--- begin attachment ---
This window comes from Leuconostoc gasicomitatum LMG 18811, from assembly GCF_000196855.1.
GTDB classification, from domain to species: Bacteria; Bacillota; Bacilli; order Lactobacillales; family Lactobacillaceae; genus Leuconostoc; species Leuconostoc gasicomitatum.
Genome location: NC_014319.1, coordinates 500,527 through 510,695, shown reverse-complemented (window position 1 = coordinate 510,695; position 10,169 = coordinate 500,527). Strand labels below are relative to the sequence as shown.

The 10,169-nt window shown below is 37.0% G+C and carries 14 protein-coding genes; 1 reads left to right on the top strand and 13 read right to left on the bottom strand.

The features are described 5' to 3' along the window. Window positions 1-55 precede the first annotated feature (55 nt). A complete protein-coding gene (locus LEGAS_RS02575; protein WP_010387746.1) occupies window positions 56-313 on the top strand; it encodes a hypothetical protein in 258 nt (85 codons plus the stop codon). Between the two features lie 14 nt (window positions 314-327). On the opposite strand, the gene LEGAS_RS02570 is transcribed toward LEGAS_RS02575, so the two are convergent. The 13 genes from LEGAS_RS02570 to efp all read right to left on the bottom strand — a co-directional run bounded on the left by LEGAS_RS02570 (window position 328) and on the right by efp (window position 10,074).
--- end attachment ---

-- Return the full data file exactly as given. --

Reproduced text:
This window comes from Leuconostoc gasicomitatum LMG 18811, from assembly GCF_000196855.1.
GTDB classification, from domain to species: Bacteria; Bacillota; Bacilli; order Lactobacillales; family Lactobacillaceae; genus Leuconostoc; species Leuconostoc gasicomitatum.
Genome location: NC_014319.1, coordinates 500,527 through 510,695, shown reverse-complemented (window position 1 = coordinate 510,695; position 10,169 = coordinate 500,527). Strand labels below are relative to the sequence as shown.

The 10,169-nt window shown below is 37.0% G+C and carries 14 protein-coding genes; 1 reads left to right on the top strand and 13 read right to left on the bottom strand.

The features are described 5' to 3' along the window. Window positions 1-55 precede the first annotated feature (55 nt). A complete protein-coding gene (locus LEGAS_RS02575; protein WP_010387746.1) occupies window positions 56-313 on the top strand; it encodes a hypothetical protein in 258 nt (85 codons plus the stop codon). Between the two features lie 14 nt (window positions 314-327). On the opposite strand, the gene LEGAS_RS02570 is transcribed toward LEGAS_RS02575, so the two are convergent. The 13 genes from LEGAS_RS02570 to efp all read right to left on the bottom strand — a co-directional run bounded on the left by LEGAS_RS02570 (window position 328) and on the right by efp (window position 10,074).